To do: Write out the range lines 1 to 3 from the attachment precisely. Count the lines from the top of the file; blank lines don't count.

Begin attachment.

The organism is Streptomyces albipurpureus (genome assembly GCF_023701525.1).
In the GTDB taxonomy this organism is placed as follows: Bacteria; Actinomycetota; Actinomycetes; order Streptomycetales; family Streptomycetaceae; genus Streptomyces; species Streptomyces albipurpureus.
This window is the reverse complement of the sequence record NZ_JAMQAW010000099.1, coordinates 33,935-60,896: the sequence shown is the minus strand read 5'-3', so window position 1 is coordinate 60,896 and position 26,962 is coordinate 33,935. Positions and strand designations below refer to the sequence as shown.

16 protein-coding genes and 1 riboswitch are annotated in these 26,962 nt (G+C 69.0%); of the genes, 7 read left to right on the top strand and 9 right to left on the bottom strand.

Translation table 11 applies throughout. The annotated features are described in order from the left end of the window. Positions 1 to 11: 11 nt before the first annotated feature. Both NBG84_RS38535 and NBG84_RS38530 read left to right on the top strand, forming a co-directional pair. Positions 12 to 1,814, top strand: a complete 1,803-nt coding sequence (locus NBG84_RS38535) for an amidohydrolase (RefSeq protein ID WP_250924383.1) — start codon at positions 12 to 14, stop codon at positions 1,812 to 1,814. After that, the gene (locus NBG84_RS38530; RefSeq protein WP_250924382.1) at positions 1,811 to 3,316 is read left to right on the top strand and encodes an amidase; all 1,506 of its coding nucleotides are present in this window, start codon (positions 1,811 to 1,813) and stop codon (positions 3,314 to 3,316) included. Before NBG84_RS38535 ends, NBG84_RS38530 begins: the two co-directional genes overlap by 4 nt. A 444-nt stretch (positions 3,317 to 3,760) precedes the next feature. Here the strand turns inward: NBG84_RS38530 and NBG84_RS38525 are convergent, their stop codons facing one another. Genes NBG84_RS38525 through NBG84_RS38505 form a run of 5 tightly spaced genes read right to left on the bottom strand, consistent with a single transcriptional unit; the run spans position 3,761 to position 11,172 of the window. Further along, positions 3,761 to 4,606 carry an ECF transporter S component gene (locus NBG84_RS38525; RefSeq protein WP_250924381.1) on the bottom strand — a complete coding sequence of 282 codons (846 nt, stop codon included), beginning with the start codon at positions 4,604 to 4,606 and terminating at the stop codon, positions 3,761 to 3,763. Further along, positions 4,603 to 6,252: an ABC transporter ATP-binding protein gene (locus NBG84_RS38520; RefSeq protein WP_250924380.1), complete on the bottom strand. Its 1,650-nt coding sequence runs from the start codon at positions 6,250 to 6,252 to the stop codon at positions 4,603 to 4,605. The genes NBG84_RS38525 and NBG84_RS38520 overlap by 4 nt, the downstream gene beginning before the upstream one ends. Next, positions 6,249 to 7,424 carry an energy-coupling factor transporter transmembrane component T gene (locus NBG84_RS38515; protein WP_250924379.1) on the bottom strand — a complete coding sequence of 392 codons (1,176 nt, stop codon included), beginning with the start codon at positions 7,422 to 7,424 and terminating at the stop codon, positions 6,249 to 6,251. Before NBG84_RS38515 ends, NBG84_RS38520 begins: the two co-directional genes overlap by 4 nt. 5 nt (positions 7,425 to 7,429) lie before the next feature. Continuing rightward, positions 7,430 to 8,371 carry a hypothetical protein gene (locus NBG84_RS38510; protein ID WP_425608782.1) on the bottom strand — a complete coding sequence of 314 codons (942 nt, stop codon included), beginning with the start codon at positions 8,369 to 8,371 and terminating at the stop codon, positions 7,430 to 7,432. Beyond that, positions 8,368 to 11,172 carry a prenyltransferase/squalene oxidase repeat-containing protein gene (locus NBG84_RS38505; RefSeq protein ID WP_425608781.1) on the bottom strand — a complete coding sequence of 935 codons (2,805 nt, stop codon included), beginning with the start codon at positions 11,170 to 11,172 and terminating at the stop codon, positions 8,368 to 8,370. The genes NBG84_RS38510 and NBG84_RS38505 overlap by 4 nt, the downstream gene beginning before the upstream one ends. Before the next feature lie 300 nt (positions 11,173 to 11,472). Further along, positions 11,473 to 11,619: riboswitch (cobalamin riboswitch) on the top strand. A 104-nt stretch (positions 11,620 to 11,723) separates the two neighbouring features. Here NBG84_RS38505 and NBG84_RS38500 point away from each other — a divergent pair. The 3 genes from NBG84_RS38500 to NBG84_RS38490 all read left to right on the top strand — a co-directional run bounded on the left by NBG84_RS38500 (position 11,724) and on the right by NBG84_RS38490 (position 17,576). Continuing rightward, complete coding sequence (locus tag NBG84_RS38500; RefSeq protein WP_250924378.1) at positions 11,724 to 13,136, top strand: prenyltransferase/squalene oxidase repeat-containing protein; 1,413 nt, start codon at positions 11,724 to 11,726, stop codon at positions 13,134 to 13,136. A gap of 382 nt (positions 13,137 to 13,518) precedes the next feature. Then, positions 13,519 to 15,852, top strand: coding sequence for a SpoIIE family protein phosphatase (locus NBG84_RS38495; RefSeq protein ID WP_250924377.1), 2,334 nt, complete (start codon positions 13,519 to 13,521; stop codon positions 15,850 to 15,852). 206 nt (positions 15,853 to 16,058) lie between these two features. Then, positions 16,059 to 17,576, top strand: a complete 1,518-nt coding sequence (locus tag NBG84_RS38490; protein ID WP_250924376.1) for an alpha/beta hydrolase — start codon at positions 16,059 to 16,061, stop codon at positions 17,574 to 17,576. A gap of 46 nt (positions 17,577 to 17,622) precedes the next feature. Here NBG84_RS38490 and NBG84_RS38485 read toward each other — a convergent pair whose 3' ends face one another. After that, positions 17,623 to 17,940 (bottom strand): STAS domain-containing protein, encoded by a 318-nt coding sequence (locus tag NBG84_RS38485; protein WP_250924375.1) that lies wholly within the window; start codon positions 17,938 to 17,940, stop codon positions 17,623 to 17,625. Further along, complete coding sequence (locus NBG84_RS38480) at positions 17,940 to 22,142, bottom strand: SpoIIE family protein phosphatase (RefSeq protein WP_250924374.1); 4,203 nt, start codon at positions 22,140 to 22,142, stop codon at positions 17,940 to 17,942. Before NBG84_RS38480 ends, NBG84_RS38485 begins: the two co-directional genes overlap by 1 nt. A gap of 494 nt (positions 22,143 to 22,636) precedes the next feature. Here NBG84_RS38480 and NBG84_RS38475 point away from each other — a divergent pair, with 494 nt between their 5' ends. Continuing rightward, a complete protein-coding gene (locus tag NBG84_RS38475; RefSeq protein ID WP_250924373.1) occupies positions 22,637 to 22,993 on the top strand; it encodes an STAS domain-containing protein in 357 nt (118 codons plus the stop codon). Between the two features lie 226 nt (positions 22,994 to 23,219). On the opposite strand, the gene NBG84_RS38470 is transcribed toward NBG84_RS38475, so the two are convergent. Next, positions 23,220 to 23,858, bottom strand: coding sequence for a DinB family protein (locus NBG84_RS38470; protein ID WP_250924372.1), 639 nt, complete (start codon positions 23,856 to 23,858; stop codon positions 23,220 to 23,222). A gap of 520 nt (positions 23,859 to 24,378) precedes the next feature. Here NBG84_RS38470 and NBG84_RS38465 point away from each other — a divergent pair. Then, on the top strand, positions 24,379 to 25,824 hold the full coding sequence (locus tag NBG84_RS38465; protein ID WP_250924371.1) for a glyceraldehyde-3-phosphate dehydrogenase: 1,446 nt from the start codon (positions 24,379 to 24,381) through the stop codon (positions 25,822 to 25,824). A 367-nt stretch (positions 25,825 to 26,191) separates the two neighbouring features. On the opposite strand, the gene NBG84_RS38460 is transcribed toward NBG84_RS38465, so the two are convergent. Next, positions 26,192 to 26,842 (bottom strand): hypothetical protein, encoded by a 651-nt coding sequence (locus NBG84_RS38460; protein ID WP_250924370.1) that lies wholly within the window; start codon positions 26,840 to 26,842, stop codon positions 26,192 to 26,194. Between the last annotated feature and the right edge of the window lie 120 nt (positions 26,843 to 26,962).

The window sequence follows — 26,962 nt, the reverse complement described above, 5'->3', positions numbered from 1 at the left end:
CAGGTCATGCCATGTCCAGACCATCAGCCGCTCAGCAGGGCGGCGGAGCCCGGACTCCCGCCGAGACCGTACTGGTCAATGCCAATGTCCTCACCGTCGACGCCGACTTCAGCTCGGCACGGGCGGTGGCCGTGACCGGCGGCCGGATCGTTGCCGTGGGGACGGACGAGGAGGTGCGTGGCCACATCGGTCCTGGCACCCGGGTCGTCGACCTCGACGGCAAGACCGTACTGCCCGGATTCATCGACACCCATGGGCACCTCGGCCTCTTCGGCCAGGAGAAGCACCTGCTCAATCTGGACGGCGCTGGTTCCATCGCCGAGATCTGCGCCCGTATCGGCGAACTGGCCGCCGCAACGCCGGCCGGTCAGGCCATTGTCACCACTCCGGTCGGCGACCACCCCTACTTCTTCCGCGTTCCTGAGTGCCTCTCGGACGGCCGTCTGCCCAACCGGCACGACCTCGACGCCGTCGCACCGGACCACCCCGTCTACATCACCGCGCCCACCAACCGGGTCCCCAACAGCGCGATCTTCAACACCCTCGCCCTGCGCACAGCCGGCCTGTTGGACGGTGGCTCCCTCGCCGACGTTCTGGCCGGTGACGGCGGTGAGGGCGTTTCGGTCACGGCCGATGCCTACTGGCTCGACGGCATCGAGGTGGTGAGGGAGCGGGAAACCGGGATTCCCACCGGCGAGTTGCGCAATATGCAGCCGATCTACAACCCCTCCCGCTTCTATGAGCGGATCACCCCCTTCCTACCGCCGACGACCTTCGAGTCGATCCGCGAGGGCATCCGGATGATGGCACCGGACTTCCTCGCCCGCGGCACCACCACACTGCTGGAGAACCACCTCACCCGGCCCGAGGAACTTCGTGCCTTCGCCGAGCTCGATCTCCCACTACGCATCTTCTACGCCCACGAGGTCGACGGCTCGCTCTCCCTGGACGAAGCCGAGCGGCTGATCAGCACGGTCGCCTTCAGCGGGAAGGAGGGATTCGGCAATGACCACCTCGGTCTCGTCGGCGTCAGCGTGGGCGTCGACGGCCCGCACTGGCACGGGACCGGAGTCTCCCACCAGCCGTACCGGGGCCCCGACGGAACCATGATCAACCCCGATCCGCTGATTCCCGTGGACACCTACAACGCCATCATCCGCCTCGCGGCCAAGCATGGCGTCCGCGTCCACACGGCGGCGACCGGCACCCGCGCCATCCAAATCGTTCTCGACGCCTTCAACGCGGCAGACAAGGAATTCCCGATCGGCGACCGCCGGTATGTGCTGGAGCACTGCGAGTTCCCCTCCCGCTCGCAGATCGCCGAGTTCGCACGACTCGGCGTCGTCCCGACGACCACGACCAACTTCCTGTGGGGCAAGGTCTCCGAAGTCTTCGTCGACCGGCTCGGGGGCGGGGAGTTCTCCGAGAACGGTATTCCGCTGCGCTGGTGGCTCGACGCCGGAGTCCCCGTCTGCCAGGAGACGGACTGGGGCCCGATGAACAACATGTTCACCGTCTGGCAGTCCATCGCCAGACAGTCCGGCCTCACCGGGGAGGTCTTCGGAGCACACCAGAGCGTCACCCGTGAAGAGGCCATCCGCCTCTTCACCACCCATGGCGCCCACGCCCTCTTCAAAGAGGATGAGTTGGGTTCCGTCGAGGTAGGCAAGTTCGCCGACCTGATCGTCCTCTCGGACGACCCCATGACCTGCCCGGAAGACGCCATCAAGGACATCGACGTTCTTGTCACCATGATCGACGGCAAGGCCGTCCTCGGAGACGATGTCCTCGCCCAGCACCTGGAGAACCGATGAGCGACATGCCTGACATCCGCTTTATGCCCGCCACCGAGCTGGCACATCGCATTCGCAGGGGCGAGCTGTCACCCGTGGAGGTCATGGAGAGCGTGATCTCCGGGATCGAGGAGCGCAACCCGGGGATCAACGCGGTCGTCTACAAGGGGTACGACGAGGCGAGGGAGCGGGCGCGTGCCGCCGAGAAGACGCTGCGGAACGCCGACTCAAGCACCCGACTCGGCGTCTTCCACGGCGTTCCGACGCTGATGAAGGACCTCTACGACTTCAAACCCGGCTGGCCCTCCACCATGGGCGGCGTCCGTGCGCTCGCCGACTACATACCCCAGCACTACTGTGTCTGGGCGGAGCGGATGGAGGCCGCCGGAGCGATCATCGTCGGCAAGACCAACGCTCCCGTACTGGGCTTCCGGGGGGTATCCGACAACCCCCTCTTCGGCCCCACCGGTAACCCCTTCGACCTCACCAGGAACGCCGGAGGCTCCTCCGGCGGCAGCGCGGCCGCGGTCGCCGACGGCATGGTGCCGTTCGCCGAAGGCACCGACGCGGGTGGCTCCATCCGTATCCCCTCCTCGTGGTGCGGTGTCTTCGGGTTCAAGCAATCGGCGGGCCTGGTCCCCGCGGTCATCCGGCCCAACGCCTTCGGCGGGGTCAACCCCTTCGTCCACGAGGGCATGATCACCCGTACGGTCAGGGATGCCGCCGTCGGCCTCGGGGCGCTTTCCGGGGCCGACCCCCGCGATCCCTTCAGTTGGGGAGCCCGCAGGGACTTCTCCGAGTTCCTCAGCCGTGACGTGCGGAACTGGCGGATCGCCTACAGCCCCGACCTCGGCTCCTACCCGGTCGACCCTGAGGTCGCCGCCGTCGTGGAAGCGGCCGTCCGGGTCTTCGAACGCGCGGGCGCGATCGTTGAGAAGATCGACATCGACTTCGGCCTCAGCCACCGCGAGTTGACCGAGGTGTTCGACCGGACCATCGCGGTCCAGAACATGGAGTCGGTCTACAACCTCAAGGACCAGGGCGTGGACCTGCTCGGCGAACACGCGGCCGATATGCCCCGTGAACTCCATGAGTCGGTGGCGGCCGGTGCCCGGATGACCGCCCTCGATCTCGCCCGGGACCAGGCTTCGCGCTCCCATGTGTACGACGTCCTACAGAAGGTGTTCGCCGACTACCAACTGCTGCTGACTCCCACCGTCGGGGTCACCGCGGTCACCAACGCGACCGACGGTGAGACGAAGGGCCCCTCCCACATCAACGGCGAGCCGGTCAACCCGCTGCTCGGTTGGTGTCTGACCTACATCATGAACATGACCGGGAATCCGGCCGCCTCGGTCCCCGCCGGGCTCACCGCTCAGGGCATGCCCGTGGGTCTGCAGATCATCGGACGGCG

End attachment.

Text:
The organism is Streptomyces albipurpureus (genome assembly GCF_023701525.1).
In the GTDB taxonomy this organism is placed as follows: Bacteria; Actinomycetota; Actinomycetes; order Streptomycetales; family Streptomycetaceae; genus Streptomyces; species Streptomyces albipurpureus.
This window is the reverse complement of the sequence record NZ_JAMQAW010000099.1, coordinates 33,935-60,896: the sequence shown is the minus strand read 5'-3', so window position 1 is coordinate 60,896 and position 26,962 is coordinate 33,935. Positions and strand designations below refer to the sequence as shown.